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Intel Hardware

Cliff Click's Crash Course In Modern Hardware 249

Posted by timothy
from the first-there-were-the-dinosaurs dept.
Lord Straxus writes "In this presentation (video) from the JVM Languages Summit 2009, Cliff Click talks about why it's almost impossible to tell what an x86 chip is really doing to your code due to all of the crazy kung-fu and ninjitsu it does to your code while it's running. This talk is an excellent drill-down into the internals of the x86 chip, and it's a great way to get an understanding of what really goes on down at the hardware and why certain types of applications run so much faster than other types of applications. Dr. Cliff really knows his stuff!"
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Cliff Click's Crash Course In Modern Hardware

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  • Fast forward... (Score:5, Informative)

    by LostCluster (625375) * on Thursday January 14, 2010 @07:20PM (#30772618)

    I can't say I've WTFV like I usually RTFA before you get to see it... but I can tell you this: The first four minutes of the video are spent asking which topic the room wants to see. No need to watch that part. Then it gets more interesting.

  • That's the main reason why I want to shoot people who write "clever" code on the first pass. Always make the rough draft of a program clean and readable. If (and only if!) you need to optimize it, use a profiler to see what actually needs work. If you do things like manually unroll loops where the body is only executed 23 times during the program's whole lifetime, or use shift to multiply because you read somewhere that it's fast, then don't be surprised when your coworkers revoke your oxygen bit.

    • by RightSaidFred99 (874576) on Thursday January 14, 2010 @07:44PM (#30772906)
      And messy and embarrassing. Oh, wait...
    • If (and only if!)

      Compiler Error: Numerous Syntax Errors.
      Line 1, 4; Object Expected
      Line 1, 15; '(' Expected
      Line 1, 16; Condition Expected
      Line 1, 17; 'Then' Expected

    • Using shift to multiply is often a great idea on most CPUs. On the other hand, just about every compiler will do that for you (even with optimization turned off I bet), so there's no reason to explicitly use shift in code (unless you're doing bit manipulation, or multiplying by 2^n where n is more convenient to use than 2^n). However, a much more important thing is to correctly specify signed/unsigned where needed. Signed arithmetic can make certain optimizations harder and in general it's harder to think about. One of my gripes about C is defaulting to signed for integer types, when most integers out there are only ever used to hold positive values.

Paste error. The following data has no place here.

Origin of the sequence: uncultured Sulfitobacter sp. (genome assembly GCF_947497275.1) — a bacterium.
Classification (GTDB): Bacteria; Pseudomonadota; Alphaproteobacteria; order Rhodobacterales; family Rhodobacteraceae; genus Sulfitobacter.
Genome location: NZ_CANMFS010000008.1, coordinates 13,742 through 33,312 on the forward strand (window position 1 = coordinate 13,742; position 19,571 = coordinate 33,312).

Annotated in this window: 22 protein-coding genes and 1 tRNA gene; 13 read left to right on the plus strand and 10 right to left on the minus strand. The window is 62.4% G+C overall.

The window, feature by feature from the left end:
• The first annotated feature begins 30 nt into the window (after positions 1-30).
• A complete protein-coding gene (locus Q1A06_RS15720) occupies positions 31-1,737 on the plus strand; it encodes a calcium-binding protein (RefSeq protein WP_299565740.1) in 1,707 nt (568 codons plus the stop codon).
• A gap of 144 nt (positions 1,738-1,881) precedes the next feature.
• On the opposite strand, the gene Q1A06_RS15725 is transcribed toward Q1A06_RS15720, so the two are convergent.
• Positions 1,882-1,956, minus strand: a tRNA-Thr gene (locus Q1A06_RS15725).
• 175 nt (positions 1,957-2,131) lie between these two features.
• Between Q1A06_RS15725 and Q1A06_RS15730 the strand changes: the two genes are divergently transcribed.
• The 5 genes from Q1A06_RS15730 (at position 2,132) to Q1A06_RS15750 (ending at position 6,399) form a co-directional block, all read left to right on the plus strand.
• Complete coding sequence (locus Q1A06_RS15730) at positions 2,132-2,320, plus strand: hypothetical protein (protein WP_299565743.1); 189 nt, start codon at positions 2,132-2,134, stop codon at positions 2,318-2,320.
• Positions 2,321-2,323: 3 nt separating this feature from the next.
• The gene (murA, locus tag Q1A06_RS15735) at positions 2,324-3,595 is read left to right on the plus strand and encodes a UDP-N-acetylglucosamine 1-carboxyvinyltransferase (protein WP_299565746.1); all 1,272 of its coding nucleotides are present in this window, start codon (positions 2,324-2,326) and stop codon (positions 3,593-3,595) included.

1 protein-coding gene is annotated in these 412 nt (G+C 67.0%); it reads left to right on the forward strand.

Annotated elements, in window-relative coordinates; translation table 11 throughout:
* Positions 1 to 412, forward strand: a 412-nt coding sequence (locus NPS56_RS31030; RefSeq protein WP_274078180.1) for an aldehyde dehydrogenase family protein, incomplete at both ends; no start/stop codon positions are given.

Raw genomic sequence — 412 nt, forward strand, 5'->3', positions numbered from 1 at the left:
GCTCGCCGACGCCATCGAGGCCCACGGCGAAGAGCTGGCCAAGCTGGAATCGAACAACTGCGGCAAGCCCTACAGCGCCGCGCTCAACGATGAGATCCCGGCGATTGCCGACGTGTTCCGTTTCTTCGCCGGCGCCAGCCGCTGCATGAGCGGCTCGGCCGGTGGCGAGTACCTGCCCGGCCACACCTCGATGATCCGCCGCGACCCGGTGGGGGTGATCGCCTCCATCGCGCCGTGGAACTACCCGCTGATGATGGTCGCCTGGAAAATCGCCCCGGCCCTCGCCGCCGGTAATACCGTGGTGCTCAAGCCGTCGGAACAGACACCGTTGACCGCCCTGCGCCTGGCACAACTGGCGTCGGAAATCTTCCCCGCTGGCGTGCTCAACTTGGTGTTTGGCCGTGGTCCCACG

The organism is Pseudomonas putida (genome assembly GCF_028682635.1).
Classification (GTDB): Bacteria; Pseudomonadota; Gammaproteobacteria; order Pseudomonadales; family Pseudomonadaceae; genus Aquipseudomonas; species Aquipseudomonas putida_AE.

• by Rockoon (1252108) on Thursday January 14, 2010 @08:11PM (#30773220)

        Using shift to multiply is often a great idea on most CPUs.

        Which CPU's are those? The fastest way to multiply today on AMD/Intel is to use the multiply instructions.

        Didn't know that? yeah... it seems like only assembly language programs know this.

        • Which CPU's are those?

          Those with a barrel shifter.

          The fastest way to multiply today on AMD/Intel is to use the multiply instructions.

          Then someone needs to beat the GCC developers with a cluestick.
          $ cat test.c
          int main(int argc, char **argv) {
                          return 4*(unsigned int)argc;
          }
          $ gcc -march=core2 test.c -o test
          $ objdump -d test ...
          00000000004004ec <main>:
              4004ec: 55 push %rbp
              4004ed: 48 89 e5 mov %rsp,%rbp
              4004f0: 89 7d fc mov %edi,-0x4(%rbp)
              4004f3: 48 89 75 f0 mov %rsi,-0x10(%rbp)
              4004f7: 8b 45 fc mov -0x4(%rbp),%eax
              4004fa: c1 e0 02 shl $0x2,%eax
              4004fd: c9 leaveq
              4004fe: c3 retq
              4004ff: 90 nop

          yeah... it seems like only assembly language programs know this.

          I program in assembly language, but not for x86. I usually program in ARM, which always has a barrel shifter. I guarantee shifts are faster than multiplies there.

          • Re: (Score:3, Insightful)

            by AuMatar (183847)

            It depends on where they spend their hardware, and what you're multiplying by. You can make a multiplier faster than shifting, it just requires a lot of hardware to do so. If you're multiplying by a constant power of 2, shifting will always be as fast or faster. If you're multiplying by a non power of 2 constant, shifting and adding may be faster, and probably is if there's fairly few 1s in the binary representation. But if they have a good multiplier then mult may be faster than shift/add for a random

            • I was talking of multiplying by a power of two constant, of course. You're quite correct in saying that shift+add combinations may or may not be faster than multiplying by more complex constants, depending on the particular implementation. Usually, two shifts and one add is a fairly safe bet for simpler CPUs, but it can actually slow things down on modern superscalar CPUs where it creates undesirable dependencies in the pipeline.